May 08, 2005

VE Day kinda Like 56(c) Day

by Armen

The Armen sitting on my left shoulder clearly wants me to break from studying and actually go use a restroom instead of soiling my pants while the Armen on my right shoulder is whisperring, "Double H....Double H." As a fair and neutral arbiter, I've decided to take a break by writing a blog entry that compares WWII to the Fed. R. Civ. P.

Like many cases, the causes of action out of WWII did not follow the exact order of topics learned in Civ Pro I. But like any civil action, the whole thing began with a claim filed by the first plaintiff against the first defendant (D1). But quickly, D2 and D3 joined the cause of action and filed counter-claims as guarantors for D1. D4 also had counter claims but could not file them because they were not part of the same transaction or series of transactions.

In a twist of fate, P2 filed a separate claim against D4, which D4 properly answered. P1, recognizing that this cause of action involves the same issue and claim, and not wanting to be barred by res judicata, joined the second cause of action. Now part of the first cause of action, D4 happily filed counter-claims against P1. By this point P1 had also joined D5 to the first cause of action as a deep-pocket defendant. As per Rule 29, the parties (plaintiffs at least) stipulated to proceed on the first cause of action and suspend the second pending the outcome of the first. This, however, is not to be confused with the 26(f) conference required to chart the course of discovery.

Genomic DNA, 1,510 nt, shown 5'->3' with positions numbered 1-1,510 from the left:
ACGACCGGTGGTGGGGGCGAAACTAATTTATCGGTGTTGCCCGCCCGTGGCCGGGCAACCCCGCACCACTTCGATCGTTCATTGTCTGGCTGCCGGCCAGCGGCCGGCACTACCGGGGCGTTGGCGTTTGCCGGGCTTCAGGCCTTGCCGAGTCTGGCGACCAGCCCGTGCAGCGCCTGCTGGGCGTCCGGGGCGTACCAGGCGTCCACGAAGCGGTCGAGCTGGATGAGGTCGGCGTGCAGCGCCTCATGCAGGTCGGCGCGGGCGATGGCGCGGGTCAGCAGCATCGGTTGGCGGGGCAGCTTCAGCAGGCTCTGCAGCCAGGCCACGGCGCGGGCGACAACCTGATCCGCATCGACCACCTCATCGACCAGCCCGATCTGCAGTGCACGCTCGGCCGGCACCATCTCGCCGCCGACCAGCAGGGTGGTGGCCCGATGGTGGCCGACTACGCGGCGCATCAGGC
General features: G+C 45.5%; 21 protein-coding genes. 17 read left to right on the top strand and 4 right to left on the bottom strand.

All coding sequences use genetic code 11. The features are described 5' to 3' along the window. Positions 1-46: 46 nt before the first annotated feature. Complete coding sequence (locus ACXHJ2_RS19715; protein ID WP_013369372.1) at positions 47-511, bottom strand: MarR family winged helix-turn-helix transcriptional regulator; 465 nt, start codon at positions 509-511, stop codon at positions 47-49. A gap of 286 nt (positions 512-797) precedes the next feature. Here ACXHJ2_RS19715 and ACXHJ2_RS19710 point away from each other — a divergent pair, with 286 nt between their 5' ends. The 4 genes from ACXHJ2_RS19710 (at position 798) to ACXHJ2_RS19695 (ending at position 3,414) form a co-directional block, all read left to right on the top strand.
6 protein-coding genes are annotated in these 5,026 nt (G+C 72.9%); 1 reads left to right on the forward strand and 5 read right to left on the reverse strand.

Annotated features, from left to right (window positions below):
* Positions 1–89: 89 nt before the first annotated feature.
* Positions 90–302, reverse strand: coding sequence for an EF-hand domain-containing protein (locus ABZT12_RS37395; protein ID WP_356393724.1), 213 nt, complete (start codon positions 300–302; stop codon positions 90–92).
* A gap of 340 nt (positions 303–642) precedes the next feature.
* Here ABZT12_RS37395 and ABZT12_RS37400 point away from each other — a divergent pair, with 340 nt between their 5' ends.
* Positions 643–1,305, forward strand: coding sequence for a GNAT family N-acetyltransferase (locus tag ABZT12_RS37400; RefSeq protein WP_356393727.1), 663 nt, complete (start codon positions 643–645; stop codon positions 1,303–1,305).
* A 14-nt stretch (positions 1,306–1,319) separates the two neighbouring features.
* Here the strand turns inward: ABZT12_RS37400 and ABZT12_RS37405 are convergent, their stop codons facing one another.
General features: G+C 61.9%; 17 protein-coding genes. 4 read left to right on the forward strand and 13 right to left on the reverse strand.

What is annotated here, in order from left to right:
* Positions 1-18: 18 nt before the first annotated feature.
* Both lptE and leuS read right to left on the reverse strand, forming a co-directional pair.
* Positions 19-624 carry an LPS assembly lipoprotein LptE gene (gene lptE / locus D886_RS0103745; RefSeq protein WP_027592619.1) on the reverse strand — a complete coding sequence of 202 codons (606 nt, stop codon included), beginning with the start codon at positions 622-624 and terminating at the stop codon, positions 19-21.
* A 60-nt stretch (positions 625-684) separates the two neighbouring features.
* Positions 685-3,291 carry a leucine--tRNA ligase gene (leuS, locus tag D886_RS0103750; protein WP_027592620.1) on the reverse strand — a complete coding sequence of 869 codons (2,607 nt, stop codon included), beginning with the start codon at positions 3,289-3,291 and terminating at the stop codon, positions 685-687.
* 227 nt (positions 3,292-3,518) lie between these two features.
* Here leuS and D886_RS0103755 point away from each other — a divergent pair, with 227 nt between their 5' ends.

With the liberal notice pleading requirements of the Rules, both sides survived 12(b)(6) motions for failure to state a valid claim upon which relief can be granted. They then proceeded to the most contentious part of civil suits, discovery. During this phase all the bombshells dropped. Countless interrogatories were filed, and quite a number of depositions took place. Although access was not freely granted to property controlled or possessed by opposing parties, as per rule 34(a), such lands were nevertheless examined. At the end of the discovery period, P1 presented no material issue of fact, and the case was dismissed.

On appeal, P1 and his clients were sanctioned for Rule 11 violations (filing a frivolous claim) and for 26(g) violations (abuse of discovery process). And so today, we celebrate Rule 56(c) day.

May 8, 2005 10:50 PM | TrackBack
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